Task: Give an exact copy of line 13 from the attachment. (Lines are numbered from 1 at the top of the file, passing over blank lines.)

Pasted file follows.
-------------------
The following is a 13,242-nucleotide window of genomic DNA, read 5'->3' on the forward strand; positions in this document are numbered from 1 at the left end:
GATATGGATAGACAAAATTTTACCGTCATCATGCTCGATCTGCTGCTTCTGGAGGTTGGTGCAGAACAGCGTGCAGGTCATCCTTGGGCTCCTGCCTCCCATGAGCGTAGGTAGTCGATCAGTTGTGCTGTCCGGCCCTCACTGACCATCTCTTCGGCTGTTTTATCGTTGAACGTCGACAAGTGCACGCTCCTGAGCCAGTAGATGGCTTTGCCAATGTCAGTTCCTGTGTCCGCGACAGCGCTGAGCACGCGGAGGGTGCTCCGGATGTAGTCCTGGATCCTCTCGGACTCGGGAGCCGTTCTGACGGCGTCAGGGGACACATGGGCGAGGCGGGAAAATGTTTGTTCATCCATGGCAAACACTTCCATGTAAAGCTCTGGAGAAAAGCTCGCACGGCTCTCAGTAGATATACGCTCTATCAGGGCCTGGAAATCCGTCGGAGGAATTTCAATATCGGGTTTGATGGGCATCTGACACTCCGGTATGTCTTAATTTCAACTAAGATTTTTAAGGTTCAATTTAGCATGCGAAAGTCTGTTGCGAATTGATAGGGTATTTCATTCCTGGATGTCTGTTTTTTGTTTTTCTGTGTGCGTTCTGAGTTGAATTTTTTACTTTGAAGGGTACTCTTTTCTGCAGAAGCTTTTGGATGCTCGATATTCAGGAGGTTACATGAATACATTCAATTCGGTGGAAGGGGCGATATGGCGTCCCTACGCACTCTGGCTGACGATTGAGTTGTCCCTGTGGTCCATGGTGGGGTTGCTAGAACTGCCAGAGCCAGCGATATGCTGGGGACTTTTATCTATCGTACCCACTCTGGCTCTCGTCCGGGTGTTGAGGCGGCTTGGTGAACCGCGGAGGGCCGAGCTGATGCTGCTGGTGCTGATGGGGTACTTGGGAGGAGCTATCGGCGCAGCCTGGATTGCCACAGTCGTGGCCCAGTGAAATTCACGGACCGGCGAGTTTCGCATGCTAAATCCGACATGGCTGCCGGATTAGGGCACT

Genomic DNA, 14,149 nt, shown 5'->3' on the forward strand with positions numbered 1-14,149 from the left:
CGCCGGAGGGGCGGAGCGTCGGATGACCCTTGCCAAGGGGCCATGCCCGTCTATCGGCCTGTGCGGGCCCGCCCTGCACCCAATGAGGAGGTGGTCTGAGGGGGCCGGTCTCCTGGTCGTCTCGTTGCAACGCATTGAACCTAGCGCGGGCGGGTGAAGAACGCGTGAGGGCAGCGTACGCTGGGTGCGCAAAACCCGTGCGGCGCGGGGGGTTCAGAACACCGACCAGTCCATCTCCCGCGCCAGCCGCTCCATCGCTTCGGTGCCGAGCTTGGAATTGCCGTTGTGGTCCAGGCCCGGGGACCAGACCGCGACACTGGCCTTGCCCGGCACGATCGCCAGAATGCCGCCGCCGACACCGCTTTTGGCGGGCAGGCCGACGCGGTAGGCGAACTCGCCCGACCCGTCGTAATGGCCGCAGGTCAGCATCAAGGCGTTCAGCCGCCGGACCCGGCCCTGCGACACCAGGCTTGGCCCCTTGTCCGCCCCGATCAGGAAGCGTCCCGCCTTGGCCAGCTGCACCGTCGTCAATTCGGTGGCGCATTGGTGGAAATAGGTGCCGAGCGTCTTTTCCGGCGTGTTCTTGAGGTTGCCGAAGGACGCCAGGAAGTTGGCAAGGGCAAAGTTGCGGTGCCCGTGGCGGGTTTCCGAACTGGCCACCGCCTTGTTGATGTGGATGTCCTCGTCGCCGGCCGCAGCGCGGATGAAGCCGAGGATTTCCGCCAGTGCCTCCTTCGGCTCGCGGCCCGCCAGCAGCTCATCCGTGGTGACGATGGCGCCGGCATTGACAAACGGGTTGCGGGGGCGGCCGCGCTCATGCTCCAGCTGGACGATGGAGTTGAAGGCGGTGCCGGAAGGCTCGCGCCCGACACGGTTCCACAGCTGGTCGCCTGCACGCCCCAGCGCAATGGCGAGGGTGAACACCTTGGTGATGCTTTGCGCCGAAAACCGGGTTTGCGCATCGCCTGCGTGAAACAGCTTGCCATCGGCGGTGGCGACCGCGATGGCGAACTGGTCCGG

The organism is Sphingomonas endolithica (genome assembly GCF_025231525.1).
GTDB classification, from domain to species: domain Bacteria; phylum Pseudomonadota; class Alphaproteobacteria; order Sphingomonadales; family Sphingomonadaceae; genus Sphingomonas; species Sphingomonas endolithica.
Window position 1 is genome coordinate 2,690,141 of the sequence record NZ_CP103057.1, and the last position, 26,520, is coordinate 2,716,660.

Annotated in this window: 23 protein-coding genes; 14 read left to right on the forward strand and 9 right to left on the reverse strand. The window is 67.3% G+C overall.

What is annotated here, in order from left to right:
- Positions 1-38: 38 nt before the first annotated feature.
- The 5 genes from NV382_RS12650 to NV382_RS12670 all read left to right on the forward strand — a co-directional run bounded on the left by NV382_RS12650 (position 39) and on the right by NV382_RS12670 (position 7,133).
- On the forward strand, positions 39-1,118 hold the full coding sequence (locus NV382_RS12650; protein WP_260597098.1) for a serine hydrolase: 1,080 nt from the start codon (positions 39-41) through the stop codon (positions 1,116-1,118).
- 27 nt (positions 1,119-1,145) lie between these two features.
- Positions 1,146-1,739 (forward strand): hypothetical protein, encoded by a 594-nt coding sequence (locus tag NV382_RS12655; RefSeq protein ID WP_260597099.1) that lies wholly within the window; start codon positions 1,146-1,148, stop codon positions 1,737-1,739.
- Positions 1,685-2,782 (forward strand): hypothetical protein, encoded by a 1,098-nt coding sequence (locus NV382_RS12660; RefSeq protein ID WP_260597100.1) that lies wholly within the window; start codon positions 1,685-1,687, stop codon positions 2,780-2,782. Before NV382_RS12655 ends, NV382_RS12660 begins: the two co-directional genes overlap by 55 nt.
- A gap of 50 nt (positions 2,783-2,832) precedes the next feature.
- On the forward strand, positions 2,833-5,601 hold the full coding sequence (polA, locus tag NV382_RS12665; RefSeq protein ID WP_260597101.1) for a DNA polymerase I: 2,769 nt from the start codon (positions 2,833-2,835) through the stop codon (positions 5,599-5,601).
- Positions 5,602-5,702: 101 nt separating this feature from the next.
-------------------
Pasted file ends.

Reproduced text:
- 27 nt (positions 1,119-1,145) lie between these two features.